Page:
Captivi-tea

The (poor) pun in the title of this post is to draw attention to the hidden costs that go into one's daily cuppa. The nature of the beverage- the need to pluck two leaves and a bud- requires intense labour. And dexterity, for which "reason", more often than not, the labour is female.

Passage to Bondage:Labour in the Assam Tea Plantation is Stree's new book, edited by Samita Sen of Jadavpur University.

The most lucrative colonial commercial enterprise for the British Empire in India was the tea industry, concentrated in Assam and North Bengal. The coolies were brought from eastern and central India and virtually sold to the gardens at enormous profit. This was the only industry to employ women in such large numbers. By the late nineteenth century, stories of rape, abduction and high mortality caught the imagination of the new middle class that was moved to protest, petition and mobilize public opinion. The book documents the colonial social history, particularly the severely exploitative labour system, akin to slavery, with a historical perspective on coolie labour and the women question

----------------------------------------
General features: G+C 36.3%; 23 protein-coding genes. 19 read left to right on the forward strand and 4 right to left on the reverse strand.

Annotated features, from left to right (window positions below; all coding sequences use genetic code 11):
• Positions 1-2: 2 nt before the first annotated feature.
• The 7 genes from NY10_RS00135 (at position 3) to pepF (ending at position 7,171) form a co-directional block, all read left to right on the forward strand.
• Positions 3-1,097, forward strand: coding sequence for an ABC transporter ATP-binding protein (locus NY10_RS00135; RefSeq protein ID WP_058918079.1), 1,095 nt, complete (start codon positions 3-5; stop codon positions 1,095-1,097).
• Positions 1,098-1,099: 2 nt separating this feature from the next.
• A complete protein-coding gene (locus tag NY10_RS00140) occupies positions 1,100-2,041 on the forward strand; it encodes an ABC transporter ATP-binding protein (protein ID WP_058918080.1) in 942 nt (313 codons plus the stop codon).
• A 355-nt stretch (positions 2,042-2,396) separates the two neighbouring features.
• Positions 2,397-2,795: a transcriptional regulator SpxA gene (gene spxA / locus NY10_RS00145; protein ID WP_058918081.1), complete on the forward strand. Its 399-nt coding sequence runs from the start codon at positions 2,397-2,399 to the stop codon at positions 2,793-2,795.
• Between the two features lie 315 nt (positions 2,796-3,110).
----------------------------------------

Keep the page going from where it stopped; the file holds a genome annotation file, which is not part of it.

Rs. 1000 in hardcover, 220 pages, ISBN: 9789381345184

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